Punt, Kick and Win – When a team wins a game by just three points and gets stellar performances from its kickers and cover men, it's fair to say that special teams proved to be a winning edge. In the Bucs' case, in Week One, kicker Chase McLaughlin literally provided the winning edge with a 57-yard fourth-quarter field goal that proved to be the game's final points. In the meantime, punter Jake Camarda had another eye-opening outing, averaging 54.5 yards on six punts, with an outstanding net average of 48.2. The only punter in Bucs history who has averaged more yards per punt in a game with at least five punts is, well, Jake Camarda, who put up a 59.5-yard average last season against the Rams. While Camarda was hanging them high, young defensive backs Zyon McCollum, Josh Hayes and Kaevon Merriweather were routinely beating their blockers and getting to the return men about the same time as the ball did. The three combined for four kick-coverage stops and helped Tampa Bay win the field position battle. If the Buccaneers engage in another tight game, Tampa Bay's apparently improved special teams could once again tilt the outcome in favor of the home team.


1. Bears QB Justin Fields vs. Buccaneers S Antoine Winfield, Jr.

We've already noted Fields' rushing prowess, but here's one more note, courtesy of Next Gen Stats: In his first two seasons, Fields led the NFL in these categories when he scrambled out of a designed pass play: carries (122), yards (1,105) and yards over expected (+413). There's no doubt that his running ability keeps defensive coordinators up at night. Slowing him down will be a full-team effort, and the Bucs' defense was at its swarming best in Minnesota. However, Winfield is likely to be one of the most important players in containing Fields because he is a fantastic open-field tackler and, as the free safety, will have his eyes on the quarterback most of the time. Of course, Fields is probably going to be looking for Winfield, too, because the Bucs' wide-roaming safety is also one of the best defensive backs in the NFL when it comes to blitzing the quarterback. Winfield had a sack and two quarterback hits against the Vikings and forced a fumble by Kirk Cousins, while Fields also lost a fumble on a sack against the Packers.

2. Buccaneers TE Cade Otton vs. Bears LB Tremaine Edmunds

Otton had just two catches on three targets for 19 yards in Week One, but he showed in his rookie season that he could be a major factor in the Bucs' passing attack. The Bears gave up 50 yards on three catches to Packers rookie tight end Luke Musgrave last Sunday, so there could be some opportunity there for Otton, who ran 25 routes and was on the field for all but two of the team's offensive snaps in Minnesota. However, Chicago's defense added a very good weapon against pass-catching tight ends in free agency in Tremaine Edmunds, the former Buffalo Bills linebacker. Edmunds allowed just 4.4 yards per target as the nearest defender in 2022, the lowest mark among all NFL off-ball linebackers. He kicked off his Chicago career last weekend with eight stops and two tackles for loss. Otton may also have to contend with Edmunds in the run game, and the new Bear defender topped 100 tackles in each of his first five seasons while earning two Pro Bowl invitations.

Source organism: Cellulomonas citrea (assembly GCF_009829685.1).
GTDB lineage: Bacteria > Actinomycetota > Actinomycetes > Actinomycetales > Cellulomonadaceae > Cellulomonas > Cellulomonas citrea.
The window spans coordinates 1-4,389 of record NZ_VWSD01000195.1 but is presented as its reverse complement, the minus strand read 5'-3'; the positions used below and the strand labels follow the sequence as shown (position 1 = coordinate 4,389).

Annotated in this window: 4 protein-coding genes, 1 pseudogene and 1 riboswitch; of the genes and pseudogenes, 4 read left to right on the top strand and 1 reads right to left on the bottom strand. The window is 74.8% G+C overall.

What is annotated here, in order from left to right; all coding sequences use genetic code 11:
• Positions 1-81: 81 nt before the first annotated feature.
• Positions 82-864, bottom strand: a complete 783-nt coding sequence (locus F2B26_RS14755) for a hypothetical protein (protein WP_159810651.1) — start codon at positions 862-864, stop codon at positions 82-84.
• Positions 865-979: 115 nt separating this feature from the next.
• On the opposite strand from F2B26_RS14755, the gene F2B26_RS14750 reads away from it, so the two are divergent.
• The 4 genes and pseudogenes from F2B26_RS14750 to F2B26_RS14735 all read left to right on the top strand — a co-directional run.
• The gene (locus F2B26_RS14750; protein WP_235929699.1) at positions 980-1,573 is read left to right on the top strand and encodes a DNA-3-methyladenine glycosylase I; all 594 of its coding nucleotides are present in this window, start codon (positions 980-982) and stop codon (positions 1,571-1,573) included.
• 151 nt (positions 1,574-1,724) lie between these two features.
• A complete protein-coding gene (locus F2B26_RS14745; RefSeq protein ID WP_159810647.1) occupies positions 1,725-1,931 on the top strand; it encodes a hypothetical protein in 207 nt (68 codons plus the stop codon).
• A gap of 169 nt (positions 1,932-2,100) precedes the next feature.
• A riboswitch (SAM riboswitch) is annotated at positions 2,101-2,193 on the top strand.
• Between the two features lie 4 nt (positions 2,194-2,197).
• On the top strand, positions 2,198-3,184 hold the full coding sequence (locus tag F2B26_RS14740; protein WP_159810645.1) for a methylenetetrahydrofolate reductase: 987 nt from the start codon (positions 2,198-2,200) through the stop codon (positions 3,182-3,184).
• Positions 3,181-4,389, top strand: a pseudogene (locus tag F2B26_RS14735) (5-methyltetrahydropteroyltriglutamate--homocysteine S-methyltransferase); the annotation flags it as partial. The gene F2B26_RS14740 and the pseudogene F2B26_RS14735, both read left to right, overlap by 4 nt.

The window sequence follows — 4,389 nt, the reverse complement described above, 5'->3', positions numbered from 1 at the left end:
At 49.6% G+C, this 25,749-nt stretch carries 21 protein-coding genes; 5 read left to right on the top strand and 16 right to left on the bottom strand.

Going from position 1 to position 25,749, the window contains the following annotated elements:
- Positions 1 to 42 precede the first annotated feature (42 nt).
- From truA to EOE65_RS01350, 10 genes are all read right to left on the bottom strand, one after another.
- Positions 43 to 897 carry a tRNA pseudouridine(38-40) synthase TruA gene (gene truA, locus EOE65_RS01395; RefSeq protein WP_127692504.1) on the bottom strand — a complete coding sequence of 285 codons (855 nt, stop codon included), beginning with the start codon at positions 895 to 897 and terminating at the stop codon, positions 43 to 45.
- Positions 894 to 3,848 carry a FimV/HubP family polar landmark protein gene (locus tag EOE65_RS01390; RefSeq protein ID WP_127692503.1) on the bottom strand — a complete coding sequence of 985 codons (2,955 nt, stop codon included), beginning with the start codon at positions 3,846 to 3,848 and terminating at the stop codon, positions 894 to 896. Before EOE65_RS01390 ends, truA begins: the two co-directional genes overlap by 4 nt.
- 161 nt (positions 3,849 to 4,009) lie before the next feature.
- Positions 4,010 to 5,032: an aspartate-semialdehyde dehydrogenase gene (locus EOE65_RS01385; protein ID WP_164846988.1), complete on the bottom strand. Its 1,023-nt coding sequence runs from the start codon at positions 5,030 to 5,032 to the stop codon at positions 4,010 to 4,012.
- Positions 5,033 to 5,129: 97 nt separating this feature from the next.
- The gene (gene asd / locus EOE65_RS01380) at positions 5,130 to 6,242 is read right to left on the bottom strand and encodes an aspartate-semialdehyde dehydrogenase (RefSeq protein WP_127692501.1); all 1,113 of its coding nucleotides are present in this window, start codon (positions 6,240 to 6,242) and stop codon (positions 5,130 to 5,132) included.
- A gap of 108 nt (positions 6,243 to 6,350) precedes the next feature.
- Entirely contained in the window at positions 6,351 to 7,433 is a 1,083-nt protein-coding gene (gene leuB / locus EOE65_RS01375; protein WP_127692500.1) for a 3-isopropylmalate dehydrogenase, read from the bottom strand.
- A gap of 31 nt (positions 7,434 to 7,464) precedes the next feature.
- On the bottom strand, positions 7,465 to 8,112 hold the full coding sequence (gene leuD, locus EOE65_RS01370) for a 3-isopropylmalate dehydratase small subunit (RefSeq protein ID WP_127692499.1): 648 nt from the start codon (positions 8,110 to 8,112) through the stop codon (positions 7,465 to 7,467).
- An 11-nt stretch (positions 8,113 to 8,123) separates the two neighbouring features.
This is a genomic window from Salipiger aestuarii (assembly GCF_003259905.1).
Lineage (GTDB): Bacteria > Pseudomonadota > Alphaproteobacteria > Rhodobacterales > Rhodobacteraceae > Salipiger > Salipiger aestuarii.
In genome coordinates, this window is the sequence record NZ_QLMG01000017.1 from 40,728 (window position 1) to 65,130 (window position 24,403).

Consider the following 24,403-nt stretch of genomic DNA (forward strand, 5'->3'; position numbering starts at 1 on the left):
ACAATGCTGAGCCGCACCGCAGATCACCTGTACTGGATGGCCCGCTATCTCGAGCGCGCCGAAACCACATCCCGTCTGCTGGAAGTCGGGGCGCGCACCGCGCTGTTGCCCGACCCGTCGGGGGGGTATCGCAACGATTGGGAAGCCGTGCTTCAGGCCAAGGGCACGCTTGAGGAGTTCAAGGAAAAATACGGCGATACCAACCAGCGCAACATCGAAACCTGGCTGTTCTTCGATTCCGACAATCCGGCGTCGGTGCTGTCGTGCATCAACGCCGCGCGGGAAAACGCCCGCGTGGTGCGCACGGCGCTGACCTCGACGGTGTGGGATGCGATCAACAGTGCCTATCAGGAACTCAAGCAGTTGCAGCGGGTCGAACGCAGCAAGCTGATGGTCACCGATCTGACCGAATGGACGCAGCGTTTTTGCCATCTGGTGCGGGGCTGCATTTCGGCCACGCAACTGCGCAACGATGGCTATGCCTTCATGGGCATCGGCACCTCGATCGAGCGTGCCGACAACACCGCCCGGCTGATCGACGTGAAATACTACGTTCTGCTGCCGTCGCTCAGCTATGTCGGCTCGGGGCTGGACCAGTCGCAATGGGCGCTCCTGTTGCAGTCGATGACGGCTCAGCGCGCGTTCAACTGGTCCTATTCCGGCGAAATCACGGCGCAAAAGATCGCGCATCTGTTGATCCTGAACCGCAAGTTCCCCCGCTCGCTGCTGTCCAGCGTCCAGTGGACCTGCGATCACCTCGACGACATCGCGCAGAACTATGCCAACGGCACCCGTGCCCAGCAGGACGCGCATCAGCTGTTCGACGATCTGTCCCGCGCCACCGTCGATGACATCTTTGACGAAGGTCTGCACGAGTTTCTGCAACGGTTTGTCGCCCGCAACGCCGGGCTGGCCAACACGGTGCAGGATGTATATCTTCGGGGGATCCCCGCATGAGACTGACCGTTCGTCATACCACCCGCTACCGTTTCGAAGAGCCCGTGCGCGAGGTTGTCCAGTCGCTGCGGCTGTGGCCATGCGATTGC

3. Bears T Braxton Jones vs. Buccaneers OLB Anthony Nelson

Chicago used the 10th-overall pick in this year's draft on a new starting right tackle in Tennessee's massive Darnell Wright, but they found a gem much later in the 2022 draft in Braxton Jones, their starting left tackle out of Utah State. Jones stepped right into the starting lineup in Week One of his rookie year and played well enough to stay there for the entire season; in fact, he was the only Bear to play every single offensive snap. The 6-5, 310-pound Jones earned a spot on the PFWA's All-Rookie Team after earning positive grades as both a run blocker and a pass blocker from Pro Football Focus. Though Anthony Nelson was a starter down the stretch for Tampa Bay in 2022, the return from injured reserve by Shaquil Barrett has moved him into a reserve role. However, the Bucs appear to be using a deeper OLB rotation this year, meaning Nelson and rookie Yaya Diaby are getting a good share of snaps. Nelson got 25 of them in the season opener and turned that into one sack and a team-leading three quarterback hits. Bowles later said that 'Nelly' was "just doing Nelly things," and he has frequently complemented the fifth-year player for being a well-rounded defender who just does every part of his job well.

4. Buccaneers WR Mike Evans vs. Bears CB Tyrique Stevenson

Mike Evans got his 10th season with the Buccaneers off to a good start in Week One, leading the team with six receptions for 66 yards and his 82nd career touchdown grab (he has also scored an 83rd time on a fumble recovery). He wasn't targeted frequently and didn't have his first catch until less than two minutes were left in the first half as Tampa Bay's offense struggled to find a groove, but it became more productive as Baker Mayfield started looking in Evans' direction. Evans has always been a contested-catch warrior and a red zone weapon, but his deceptive long-striding speed makes him perhaps the team's best deep threat, too. The Bears play their outside corners in field-boundary alignment, which means when the ball is on the left or right hash, one side of the playing area (field) is significantly wider than the other (boundary). Rookie corner Tyrique Stevenson, a second-round pick out of Miami, gets the boundary assignment in that alignment, which means he won't always draw Evans as his main assignment. When he does, he'll use his 4.45 speed and long wingspan and short-area quickness to try to keep the Bucs' top target in check. Stevenson is adept at playing press coverage, but that won't be easy against Evans, who has five inches and nine seasons of experience on him, plus the strength to fight off a block.